By Barry Benepe
In the earlier part of this series, I pointed out how our former Transportation Commissioner Janette Sadik-Khan advanced the design and use of streets to make them more pedestrian friendly. An excellent example was the reclaiming of the east side of Broadway above 17th Street for cafe tables and green plantings. In this segment we will experience streets as a fundamental aspect of urban design and settings for architecture.
When the Commissioners established the 1811 Manhattan grid, they did much more than direct traffic. They established the constraints under which buildings would be built with side yards, rear yards and front yards from which they would obtain light and air. In addition they would be laying out the gravitational grid to carry away the liquid and solid wastes generated by these buildings and providing the drinking and washing water used by them along with communication lines, electric, gas and steam power.
The final and most expressive power of the street is in the architecture which shapes them. Speaking at “Streetscapes For Wellness,” sponsored by the Fine Arts Federation of NY on December 2, Erick Gregory, a member of the NYC Planning Commission said, “The interaction of buildings with streets is where we can do more planting.” Josh Langham, a member of the NYC Department of Health and Mental Hygiene added, “Being outside in the open is the only option for personal interaction with others.” The strongest example of this is the no longer existing Park Avenue, which in 1922 was truly a park, without steel walls of parked motor vehicles. May it one day revert to its one-time beauty.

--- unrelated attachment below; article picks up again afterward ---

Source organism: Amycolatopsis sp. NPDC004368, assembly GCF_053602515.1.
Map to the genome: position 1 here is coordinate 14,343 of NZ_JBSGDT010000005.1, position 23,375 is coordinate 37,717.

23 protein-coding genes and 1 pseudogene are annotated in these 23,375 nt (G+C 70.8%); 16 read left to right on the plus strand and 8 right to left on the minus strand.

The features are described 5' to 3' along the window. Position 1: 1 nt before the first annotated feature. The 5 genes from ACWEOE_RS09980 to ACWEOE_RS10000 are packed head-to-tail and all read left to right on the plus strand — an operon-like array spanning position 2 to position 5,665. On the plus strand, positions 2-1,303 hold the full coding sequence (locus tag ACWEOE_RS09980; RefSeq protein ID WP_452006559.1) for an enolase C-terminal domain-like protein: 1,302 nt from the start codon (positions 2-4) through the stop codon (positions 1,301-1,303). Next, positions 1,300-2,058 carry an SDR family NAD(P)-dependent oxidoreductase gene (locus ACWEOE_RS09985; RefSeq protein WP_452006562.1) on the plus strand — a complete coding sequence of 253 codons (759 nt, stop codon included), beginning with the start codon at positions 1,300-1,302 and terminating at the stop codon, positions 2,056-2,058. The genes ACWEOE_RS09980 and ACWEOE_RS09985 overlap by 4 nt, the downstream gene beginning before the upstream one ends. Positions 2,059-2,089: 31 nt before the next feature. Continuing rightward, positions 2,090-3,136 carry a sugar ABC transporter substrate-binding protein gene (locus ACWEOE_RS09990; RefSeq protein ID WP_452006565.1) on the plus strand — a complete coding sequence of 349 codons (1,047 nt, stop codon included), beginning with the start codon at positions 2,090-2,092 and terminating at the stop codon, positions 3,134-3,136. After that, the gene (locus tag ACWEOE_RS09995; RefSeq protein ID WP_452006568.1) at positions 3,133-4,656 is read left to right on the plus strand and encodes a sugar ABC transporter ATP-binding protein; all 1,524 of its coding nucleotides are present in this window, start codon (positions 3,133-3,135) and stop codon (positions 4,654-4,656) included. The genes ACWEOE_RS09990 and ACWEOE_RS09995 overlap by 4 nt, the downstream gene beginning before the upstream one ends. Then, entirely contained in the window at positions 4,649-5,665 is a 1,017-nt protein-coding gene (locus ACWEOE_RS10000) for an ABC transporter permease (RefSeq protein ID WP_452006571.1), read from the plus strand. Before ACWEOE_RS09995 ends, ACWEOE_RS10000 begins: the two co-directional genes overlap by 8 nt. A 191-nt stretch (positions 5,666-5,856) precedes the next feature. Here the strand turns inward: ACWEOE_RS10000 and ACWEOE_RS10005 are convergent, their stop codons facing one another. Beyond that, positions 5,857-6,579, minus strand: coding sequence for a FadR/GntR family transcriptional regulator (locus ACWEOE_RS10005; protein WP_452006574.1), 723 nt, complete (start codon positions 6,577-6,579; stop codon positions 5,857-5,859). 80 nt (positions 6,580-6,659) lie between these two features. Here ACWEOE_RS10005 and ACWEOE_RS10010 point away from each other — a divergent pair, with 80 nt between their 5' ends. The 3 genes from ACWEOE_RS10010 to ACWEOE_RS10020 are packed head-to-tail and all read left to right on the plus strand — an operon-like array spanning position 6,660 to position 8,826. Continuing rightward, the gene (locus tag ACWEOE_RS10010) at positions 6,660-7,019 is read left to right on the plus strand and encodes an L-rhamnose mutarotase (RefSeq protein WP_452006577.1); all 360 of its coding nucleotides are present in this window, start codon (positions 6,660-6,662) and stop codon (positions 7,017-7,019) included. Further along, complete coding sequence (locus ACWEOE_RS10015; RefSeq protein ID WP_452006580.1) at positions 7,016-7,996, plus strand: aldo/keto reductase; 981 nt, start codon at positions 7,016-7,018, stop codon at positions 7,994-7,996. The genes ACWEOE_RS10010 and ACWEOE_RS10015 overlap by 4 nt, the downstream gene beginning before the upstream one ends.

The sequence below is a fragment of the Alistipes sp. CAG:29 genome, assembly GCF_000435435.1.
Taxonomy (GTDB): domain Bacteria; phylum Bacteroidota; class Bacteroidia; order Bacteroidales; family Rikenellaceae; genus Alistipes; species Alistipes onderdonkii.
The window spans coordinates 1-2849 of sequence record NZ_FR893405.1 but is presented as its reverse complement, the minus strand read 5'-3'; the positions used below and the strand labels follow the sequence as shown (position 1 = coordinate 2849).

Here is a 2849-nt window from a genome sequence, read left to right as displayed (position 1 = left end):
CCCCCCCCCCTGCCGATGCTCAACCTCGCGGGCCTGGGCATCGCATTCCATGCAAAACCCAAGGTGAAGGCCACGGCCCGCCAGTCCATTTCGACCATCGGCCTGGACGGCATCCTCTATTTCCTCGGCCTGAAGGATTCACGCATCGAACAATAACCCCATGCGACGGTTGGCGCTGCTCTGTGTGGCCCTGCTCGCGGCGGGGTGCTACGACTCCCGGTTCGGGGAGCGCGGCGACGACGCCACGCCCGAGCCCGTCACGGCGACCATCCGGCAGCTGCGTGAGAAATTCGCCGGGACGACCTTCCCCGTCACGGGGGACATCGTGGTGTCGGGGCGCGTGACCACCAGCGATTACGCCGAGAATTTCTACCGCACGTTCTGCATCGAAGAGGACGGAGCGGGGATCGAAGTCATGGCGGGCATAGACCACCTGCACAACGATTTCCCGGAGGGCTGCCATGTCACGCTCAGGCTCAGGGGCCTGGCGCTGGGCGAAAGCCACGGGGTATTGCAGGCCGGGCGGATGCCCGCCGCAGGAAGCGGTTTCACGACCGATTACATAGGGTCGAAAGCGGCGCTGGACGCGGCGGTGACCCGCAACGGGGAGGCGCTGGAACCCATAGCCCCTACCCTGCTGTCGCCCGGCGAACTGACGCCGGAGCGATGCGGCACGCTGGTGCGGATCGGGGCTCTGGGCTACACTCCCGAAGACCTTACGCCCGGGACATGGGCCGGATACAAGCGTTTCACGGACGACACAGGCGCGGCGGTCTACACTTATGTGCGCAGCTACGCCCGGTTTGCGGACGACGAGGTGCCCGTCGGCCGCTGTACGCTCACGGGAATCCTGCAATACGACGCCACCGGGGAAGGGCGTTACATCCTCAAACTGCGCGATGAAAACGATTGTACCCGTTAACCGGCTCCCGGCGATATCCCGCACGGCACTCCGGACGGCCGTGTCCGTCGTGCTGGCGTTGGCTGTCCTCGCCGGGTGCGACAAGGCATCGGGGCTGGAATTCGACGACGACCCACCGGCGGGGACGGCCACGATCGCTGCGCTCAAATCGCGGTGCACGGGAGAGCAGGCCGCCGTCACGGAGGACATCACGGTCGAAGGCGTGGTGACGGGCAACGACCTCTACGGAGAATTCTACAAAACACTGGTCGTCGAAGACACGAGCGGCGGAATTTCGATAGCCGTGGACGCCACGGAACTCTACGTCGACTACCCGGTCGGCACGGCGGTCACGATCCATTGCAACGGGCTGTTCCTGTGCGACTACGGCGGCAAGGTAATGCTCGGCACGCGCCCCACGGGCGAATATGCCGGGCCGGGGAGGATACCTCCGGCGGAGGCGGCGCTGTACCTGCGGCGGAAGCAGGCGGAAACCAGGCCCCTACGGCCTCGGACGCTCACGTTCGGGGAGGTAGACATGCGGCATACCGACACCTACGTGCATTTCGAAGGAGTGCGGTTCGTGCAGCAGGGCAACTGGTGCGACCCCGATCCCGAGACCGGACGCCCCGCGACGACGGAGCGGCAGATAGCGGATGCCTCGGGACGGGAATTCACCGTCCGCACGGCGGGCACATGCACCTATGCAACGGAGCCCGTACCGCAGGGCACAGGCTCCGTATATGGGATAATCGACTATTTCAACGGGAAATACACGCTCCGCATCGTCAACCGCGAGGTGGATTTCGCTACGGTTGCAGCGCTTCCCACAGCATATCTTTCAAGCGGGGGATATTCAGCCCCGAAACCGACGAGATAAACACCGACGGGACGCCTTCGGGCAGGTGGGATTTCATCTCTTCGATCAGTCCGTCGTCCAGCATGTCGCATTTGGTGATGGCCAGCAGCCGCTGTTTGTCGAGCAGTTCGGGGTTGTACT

Streets along rivers, free of parked cars, clearly define the water edge. Battery Park City and the Hudson River Park both powerfully express the river edge of the city. These are most powerfully expressed where Paris borders the Seine River where waterfront cafes abound and pedestrians lounge on the pavements, like minnows lying on the side of a sleeping whale. Freed of the free parking by private motor vehicles, public streets are safer to cross allowing clear views of on-coming motor vehicles. Vehicle speed can be slowed by curving streets as is done by NYCDOT in their Shared Streets designs.
Our streets of the future will turn back the clock to undo the rubbing out of the city’s natural forms. We will leave the peace and tranquility of our indoor homes for the peace and tranquility of our outdoor living rooms, where we will enjoy an informal association with others in a quiet landscaped environment, part street and part park (It is interesting that Frederick Law Olmsted, the co-designer with Calvert Vaux of Central Park, claims to have originated the word “park” to describe their Greensward). Free of parked cars, our outdoor public spaces will be free to flow seamlessly into each other.
As Janette Sadik-Khan summarized our challenge, “When I think of what streets will look like in the next two decades, I hope that the differences will be visible in the way that space is used, with more people walking on more attractive sidewalks landscaped with trees and greenery . . . ”